In the past few years students have been hosted by various companies and institutions, including; ASLIB, BBC educational Publishing, BBC Radio 1, British Medical Journal, Guardian New Media Lab, HarperCollins, Hodder Children’s Books, The Idler Magazine, Institute of Chartered Accountants, International Air Transport Association, NCR Knowledge Lab, Oxford Digital Library, The Petrie Museum, Reuters, Rough Guides, Royal Academy of Engineering, School of Oriental and African Studies, The Times, Tibet Images Photo Library, University College London Web Development Office, Virgin.net, The Wellcome Trust, The Wire, The British Museum, The British Library.
Graduates from the ECP programme have gone on to work in a wide variety of organisations, including commercial publishing and broadcasting firms, libraries, and academic research projects. Students have worked in a variety of roles, including including technical writer, web manager or editor, editorial assistant, project officer, communications or information officer. The list below shows a selection of recent destinations.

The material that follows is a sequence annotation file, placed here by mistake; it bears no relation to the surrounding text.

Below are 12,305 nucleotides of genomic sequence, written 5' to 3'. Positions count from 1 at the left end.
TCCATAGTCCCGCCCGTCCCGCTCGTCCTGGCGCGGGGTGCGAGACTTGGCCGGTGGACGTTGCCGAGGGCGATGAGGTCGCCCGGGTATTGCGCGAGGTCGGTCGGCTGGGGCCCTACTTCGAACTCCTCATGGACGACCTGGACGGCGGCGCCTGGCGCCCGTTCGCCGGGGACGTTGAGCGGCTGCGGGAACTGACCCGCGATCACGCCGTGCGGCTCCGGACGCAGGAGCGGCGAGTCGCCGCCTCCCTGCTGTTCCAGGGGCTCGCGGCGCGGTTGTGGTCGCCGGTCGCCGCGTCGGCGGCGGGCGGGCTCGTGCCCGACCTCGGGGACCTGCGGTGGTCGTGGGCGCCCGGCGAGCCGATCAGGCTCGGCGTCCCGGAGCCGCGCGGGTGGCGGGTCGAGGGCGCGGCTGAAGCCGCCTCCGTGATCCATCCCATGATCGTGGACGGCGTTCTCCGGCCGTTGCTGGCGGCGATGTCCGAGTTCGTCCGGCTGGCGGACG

- The UK Web Design Company
- Wire Design
- The Learning Company
- Bank of New York
- MPS Technologies
- One Stop English - Macmillan Publishing group
- Wilmington Media
- Banner advertising agency
- Travel Mail
- Apple Web Team
- Sony Games
- Dongailbo Newspaper group (Korea)
Library and information work
- Birmingham Central Library, Digitisation Project
- Eastman Dental Hospital
- Foreign and Commonwealth Office, Library and Information services
- Queen Mary, University of London, Information Services
- United Nations Information Centre for the Caribbean area
- Macmillan Cancer Support
Academic and Cultural Heritage
- The National Gallery
- Royal Botanic Gardens Kew
- AHDS Visual Arts
- Trace Electronic writing project, Nottingham Trent University
- LEADERS research project, UCL
- Royal Institute of International Affairs
- Stanford University, Facilities Operations (USA)
Page last modified on 02 jun 11 11:44